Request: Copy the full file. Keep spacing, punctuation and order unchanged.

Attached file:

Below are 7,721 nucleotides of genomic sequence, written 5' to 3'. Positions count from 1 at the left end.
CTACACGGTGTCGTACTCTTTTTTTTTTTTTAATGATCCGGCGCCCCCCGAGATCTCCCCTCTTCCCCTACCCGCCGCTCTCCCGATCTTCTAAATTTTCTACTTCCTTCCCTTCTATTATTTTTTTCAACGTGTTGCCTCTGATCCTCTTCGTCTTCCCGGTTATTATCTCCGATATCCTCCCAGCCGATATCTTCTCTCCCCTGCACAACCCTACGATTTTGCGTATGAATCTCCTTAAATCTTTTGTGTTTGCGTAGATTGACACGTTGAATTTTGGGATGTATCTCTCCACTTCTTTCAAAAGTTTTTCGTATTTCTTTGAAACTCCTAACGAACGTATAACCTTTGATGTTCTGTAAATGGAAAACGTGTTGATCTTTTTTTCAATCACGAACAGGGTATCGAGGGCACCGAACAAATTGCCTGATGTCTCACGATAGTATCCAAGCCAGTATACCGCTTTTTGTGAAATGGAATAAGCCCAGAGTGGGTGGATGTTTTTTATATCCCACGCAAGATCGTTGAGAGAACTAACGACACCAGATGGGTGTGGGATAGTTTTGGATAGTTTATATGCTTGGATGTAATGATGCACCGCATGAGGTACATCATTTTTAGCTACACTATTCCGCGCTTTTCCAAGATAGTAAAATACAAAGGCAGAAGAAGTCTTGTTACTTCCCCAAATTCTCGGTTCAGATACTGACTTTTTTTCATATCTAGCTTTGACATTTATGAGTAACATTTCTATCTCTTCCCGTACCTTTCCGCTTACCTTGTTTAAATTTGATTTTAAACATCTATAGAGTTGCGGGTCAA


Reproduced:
Below are 7,721 nucleotides of genomic sequence, written 5' to 3'. Positions count from 1 at the left end.
CTACACGGTGTCGTACTCTTTTTTTTTTTTTAATGATCCGGCGCCCCCCGAGATCTCCCCTCTTCCCCTACCCGCCGCTCTCCCGATCTTCTAAATTTTCTACTTCCTTCCCTTCTATTATTTTTTTCAACGTGTTGCCTCTGATCCTCTTCGTCTTCCCGGTTATTATCTCCGATATCCTCCCAGCCGATATCTTCTCTCCCCTGCACAACCCTACGATTTTGCGTATGAATCTCCTTAAATCTTTTGTGTTTGCGTAGATTGACACGTTGAATTTTGGGATGTATCTCTCCACTTCTTTCAAAAGTTTTTCGTATTTCTTTGAAACTCCTAACGAACGTATAACCTTTGATGTTCTGTAAATGGAAAACGTGTTGATCTTTTTTTCAATCACGAACAGGGTATCGAGGGCACCGAACAAATTGCCTGATGTCTCACGATAGTATCCAAGCCAGTATACCGCTTTTTGTGAAATGGAATAAGCCCAGAGTGGGTGGATGTTTTTTATATCCCACGCAAGATCGTTGAGAGAACTAACGACACCAGATGGGTGTGGGATAGTTTTGGATAGTTTATATGCTTGGATGTAATGATGCACCGCATGAGGTACATCATTTTTAGCTACACTATTCCGCGCTTTTCCAAGATAGTAAAATACAAAGGCAGAAGAAGTCTTGTTACTTCCCCAAATTCTCGGTTCAGATACTGACTTTTTTTCATATCTAGCTTTGACATTTATGAGTAACATTTCTATCTCTTCCCGTACCTTTCCGCTTACCTTGTTTAAATTTGATTTTAAACATCTATAGAGTTGCGGGTCAA